Now, let’s consider the Obama administration. President “I’m not interested in photo ops” is notoriously cynical and slippery — indeed, flat-out dishonest at times. His attorney general has already been held in contempt of Congress, owing to his penchant for providing misinformation. The president has publicly prejudged the IRS scandal as bereft of a “smidgeon” of corruption. The attorney general — notwithstanding the ethical canon that lawyers must avoid even the appearance of impropriety in the administration of justice — assigned this abuse-of-power probe to Barbara Bosserman, a heavy Obama and Democratic-party campaign donor.
Legitimacy is mostly a matter of trust. This president and this attorney general do not have the credibility to structure an independent-counsel investigation that sensible people would accept as a search for the truth. And never forget that they have stuck with the hopelessly compromised Ms. Bosserman for months — notwithstanding intense congressional criticism, reports that key witnesses have not been interviewed, and indications that relevant evidence has been destroyed with impunity. The suggestion that they might suddenly put the case in the hands of an impartial, impeccably credentialed former prosecutor with directions to go wherever the facts lead does not pass the laugh test.
No, it doesn’t. But it gets even worse from there, leading ultimately to this:
You can have political accountability for abuses of power or you can have an “independent” counsel and “the process.” Political accountability is driven by congressional investigations and court cases brought by citizens whose rights have been trampled. It is messy, combative, and political, but the malfeasance it uncovers can result in the removal of corrupt officials from power.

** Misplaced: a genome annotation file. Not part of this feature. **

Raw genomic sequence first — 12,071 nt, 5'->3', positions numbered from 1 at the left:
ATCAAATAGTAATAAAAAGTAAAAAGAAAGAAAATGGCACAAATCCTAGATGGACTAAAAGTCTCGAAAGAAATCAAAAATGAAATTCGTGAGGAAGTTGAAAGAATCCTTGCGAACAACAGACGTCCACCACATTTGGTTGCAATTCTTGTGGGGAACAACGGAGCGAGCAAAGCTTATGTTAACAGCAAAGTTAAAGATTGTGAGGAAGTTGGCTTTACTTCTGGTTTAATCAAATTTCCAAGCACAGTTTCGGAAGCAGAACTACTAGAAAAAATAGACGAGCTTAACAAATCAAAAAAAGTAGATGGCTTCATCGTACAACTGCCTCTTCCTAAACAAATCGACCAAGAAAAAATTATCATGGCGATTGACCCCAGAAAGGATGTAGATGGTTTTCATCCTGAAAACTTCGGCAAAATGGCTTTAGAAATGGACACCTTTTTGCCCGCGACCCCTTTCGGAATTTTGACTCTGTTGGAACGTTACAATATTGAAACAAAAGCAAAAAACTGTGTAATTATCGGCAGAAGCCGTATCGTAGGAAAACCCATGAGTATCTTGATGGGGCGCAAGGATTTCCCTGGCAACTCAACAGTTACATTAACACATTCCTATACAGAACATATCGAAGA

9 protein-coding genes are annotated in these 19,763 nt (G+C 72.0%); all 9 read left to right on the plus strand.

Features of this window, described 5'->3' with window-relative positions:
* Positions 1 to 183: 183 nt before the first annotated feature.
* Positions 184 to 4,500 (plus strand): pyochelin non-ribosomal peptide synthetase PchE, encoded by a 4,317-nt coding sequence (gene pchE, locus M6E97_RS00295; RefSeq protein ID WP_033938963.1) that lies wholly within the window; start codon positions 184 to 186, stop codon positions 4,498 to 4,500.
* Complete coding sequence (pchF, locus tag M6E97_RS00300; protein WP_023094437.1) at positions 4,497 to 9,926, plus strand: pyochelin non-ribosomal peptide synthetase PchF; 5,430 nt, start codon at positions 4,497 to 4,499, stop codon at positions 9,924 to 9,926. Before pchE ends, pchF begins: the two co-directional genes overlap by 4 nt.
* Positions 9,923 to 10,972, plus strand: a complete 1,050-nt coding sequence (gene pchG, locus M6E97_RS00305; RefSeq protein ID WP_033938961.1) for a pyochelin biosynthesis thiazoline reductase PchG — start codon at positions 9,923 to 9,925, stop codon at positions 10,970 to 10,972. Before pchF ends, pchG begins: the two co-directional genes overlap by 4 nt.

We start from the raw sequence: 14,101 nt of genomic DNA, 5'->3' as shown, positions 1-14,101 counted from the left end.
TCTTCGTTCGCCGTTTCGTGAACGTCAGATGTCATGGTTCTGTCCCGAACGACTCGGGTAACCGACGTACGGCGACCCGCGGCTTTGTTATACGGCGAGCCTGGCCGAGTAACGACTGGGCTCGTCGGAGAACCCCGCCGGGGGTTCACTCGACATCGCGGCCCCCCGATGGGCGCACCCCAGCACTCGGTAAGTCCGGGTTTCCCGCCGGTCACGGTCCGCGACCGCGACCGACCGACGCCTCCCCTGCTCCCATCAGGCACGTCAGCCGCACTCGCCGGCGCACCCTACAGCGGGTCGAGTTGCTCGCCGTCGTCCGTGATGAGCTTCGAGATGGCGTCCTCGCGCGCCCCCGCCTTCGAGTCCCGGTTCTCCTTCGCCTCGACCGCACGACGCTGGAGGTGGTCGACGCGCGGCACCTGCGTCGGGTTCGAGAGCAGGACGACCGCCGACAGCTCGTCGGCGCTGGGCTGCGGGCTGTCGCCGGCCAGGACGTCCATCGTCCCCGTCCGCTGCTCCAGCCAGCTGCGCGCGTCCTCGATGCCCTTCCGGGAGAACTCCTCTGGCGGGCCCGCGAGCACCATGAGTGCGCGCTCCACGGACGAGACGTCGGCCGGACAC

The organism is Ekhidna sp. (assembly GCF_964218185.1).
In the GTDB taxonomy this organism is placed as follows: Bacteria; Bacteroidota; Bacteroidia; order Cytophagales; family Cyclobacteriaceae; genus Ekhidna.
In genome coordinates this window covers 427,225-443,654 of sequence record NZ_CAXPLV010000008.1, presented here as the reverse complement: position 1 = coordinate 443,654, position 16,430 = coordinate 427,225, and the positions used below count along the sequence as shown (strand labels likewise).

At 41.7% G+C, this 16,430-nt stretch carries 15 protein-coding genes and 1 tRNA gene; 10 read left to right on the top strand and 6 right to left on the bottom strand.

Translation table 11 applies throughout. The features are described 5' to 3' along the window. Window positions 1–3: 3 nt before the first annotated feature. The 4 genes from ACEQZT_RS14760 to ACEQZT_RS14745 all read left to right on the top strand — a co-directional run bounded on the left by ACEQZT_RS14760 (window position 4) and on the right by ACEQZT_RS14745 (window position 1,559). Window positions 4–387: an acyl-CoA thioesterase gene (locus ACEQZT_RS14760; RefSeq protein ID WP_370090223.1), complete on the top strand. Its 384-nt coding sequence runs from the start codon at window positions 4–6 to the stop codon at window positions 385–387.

By contrast, “the process,” under the steady hand of “independent” counsels, is neat, silent, and somnolent. In fact, once it starts, that may be the last you hear about it until President Obama pardons everyone on his way out the door.
Indeed–right after a week or so of gullible conservative pundits waxing smugly–and erroneously–indignant about what Obama “wouldn’t dare” or “couldn’t possibly” do, followed closely by gleeful hooraw-ing about his concomitant “nosedive” in the polls after he does it, and the absolute certainty of a tsunami of Republicrat victory in the next round of meaningless elections. Lather, rinse, repeat until you collapse. Or the country does.
In the end, there’s only one course of action that will bring about the desired result and re-establish the legitimacy of government even partially, and nobody really wants to do it: dismantle the IRS, simplify the tax system, and bring the whole sordid mess more into line with the Constitution. Regrettably, as I said, none of our political masters in DC from either the Demican or Republicrat wing of the Ruling Party are in favor of this, and certainly won’t be sticking their necks out to do it, or even advocate it.